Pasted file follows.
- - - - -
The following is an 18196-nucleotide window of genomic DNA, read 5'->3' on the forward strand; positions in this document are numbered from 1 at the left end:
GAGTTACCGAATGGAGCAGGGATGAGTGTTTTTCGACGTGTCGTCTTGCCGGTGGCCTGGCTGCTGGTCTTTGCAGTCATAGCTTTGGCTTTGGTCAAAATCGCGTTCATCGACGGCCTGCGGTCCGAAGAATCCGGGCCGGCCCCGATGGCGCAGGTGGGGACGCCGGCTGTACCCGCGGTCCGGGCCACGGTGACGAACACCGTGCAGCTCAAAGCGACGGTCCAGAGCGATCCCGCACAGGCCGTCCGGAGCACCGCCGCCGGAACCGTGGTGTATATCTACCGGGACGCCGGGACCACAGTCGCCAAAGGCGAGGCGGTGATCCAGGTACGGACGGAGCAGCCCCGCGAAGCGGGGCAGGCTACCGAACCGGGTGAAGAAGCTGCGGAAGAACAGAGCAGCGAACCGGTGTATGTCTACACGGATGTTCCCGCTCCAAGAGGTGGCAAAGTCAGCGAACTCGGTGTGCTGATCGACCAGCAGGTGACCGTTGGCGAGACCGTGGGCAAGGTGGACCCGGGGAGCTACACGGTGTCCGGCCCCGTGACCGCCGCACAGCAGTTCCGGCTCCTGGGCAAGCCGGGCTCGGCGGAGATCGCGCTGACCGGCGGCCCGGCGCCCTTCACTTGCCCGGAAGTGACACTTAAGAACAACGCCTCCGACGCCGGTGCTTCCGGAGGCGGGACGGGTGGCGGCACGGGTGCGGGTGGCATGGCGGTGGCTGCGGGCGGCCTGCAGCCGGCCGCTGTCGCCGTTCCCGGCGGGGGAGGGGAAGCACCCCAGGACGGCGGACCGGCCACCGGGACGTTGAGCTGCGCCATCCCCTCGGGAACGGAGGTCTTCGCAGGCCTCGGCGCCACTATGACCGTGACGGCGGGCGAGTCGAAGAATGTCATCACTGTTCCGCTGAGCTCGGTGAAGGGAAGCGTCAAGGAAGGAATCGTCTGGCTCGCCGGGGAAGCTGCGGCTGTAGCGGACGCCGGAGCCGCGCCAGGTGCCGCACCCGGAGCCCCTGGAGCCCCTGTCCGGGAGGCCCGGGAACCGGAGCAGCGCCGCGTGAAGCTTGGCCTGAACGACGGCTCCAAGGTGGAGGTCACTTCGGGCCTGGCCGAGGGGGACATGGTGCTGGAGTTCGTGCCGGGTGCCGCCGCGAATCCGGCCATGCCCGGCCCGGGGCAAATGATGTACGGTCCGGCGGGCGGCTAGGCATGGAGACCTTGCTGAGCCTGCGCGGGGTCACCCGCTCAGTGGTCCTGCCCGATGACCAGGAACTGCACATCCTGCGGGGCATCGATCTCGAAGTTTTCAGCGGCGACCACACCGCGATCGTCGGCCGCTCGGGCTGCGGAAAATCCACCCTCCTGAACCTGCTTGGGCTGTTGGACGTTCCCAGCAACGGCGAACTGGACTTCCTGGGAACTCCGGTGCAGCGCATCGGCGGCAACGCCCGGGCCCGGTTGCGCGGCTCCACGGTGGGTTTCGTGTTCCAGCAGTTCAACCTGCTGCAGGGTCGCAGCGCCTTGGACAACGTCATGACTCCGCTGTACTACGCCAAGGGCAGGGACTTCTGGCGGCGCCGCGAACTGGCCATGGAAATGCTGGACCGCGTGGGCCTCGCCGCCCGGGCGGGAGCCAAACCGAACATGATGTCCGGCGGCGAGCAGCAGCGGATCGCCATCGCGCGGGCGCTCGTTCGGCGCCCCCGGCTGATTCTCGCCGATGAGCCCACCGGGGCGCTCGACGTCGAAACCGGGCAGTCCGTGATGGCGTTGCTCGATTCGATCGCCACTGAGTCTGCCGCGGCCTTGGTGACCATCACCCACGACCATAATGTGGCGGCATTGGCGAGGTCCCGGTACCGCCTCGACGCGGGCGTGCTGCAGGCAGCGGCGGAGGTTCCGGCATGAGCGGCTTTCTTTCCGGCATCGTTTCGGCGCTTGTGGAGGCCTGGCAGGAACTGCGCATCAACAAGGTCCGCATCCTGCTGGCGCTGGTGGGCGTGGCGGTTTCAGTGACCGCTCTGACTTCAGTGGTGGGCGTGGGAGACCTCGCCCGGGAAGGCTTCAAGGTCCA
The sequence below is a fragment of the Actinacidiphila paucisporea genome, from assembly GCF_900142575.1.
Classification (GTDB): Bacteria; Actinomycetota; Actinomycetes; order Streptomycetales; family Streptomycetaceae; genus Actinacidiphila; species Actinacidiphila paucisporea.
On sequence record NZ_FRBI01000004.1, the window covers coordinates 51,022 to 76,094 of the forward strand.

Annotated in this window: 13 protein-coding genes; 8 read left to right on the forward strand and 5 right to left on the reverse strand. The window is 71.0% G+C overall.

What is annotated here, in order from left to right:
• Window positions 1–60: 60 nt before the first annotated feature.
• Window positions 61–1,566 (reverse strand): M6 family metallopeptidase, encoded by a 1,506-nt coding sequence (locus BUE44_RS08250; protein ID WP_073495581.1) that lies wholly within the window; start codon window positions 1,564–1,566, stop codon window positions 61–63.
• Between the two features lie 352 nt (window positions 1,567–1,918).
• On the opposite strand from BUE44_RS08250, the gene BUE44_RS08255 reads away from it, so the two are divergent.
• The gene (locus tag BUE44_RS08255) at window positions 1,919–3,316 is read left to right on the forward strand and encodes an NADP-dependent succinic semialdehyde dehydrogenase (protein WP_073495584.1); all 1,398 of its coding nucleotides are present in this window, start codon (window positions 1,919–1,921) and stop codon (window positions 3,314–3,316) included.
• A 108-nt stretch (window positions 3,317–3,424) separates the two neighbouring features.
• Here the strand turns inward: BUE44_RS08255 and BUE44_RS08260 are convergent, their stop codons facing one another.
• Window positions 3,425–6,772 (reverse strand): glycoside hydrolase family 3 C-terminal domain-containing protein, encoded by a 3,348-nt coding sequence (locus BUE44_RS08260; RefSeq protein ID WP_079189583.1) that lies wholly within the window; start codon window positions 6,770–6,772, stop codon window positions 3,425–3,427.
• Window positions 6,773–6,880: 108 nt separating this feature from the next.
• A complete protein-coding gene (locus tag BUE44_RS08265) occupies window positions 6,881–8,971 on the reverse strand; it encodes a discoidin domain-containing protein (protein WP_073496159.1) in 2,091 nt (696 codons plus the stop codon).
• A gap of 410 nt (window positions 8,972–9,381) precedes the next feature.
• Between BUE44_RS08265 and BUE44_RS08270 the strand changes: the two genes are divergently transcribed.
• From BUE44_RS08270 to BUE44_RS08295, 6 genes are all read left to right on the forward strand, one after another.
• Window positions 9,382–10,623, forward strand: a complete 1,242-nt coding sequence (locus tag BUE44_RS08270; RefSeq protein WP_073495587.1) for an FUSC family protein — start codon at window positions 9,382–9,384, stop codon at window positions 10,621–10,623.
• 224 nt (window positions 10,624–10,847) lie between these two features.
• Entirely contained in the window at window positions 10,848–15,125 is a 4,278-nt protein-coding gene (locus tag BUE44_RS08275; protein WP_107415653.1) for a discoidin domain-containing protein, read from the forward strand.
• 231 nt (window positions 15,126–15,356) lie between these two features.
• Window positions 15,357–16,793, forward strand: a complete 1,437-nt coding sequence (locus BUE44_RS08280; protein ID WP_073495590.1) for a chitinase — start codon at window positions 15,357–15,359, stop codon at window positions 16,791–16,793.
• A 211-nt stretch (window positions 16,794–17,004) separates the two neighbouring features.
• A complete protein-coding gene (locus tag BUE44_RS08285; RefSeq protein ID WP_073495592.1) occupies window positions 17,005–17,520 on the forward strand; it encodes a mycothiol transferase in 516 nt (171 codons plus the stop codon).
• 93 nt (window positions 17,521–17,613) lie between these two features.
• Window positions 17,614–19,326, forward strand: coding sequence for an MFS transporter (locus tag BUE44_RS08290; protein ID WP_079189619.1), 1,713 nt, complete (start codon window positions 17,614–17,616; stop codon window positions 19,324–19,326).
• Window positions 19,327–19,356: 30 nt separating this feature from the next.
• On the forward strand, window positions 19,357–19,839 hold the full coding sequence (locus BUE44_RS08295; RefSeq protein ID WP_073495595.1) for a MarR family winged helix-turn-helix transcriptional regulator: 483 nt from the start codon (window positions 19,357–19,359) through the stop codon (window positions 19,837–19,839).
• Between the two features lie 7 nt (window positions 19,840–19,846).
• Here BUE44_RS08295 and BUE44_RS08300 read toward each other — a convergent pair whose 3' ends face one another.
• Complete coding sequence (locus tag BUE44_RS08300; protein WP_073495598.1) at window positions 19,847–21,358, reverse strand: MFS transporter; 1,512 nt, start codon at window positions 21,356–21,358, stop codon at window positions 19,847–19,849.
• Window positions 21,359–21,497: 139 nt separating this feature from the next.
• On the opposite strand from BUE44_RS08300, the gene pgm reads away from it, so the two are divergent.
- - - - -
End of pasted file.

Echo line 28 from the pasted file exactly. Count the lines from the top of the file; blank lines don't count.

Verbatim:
• 93 nt (window positions 17,521–17,613) lie between these two features.